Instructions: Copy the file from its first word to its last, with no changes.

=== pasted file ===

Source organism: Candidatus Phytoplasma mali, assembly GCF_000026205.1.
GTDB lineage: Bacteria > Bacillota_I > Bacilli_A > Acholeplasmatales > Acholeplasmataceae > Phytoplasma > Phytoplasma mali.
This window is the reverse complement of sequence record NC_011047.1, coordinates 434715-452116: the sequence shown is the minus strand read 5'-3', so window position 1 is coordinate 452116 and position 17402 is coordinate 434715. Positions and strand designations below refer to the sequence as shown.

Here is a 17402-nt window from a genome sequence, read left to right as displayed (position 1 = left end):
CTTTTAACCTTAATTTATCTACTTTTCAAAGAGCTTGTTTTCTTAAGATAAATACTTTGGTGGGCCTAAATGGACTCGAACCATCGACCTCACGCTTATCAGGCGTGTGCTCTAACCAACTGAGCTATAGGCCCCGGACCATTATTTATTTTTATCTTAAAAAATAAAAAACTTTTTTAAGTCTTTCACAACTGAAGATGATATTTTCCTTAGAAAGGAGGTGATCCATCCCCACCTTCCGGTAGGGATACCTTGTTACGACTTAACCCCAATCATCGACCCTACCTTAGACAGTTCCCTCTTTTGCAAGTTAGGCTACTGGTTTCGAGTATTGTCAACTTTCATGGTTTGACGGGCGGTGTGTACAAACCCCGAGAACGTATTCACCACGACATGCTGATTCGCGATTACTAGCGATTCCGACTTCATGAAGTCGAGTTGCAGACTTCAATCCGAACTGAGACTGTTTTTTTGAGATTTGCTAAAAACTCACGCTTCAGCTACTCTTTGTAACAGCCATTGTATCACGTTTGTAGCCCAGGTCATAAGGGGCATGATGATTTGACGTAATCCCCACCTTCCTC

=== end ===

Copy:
Source organism: Candidatus Phytoplasma mali, assembly GCF_000026205.1.
GTDB lineage: Bacteria > Bacillota_I > Bacilli_A > Acholeplasmatales > Acholeplasmataceae > Phytoplasma > Phytoplasma mali.
This window is the reverse complement of sequence record NC_011047.1, coordinates 434715-452116: the sequence shown is the minus strand read 5'-3', so window position 1 is coordinate 452116 and position 17402 is coordinate 434715. Positions and strand designations below refer to the sequence as shown.

Here is a 17402-nt window from a genome sequence, read left to right as displayed (position 1 = left end):
CTTTTAACCTTAATTTATCTACTTTTCAAAGAGCTTGTTTTCTTAAGATAAATACTTTGGTGGGCCTAAATGGACTCGAACCATCGACCTCACGCTTATCAGGCGTGTGCTCTAACCAACTGAGCTATAGGCCCCGGACCATTATTTATTTTTATCTTAAAAAATAAAAAACTTTTTTAAGTCTTTCACAACTGAAGATGATATTTTCCTTAGAAAGGAGGTGATCCATCCCCACCTTCCGGTAGGGATACCTTGTTACGACTTAACCCCAATCATCGACCCTACCTTAGACAGTTCCCTCTTTTGCAAGTTAGGCTACTGGTTTCGAGTATTGTCAACTTTCATGGTTTGACGGGCGGTGTGTACAAACCCCGAGAACGTATTCACCACGACATGCTGATTCGCGATTACTAGCGATTCCGACTTCATGAAGTCGAGTTGCAGACTTCAATCCGAACTGAGACTGTTTTTTTGAGATTTGCTAAAAACTCACGCTTCAGCTACTCTTTGTAACAGCCATTGTATCACGTTTGTAGCCCAGGTCATAAGGGGCATGATGATTTGACGTAATCCCCACCTTCCTC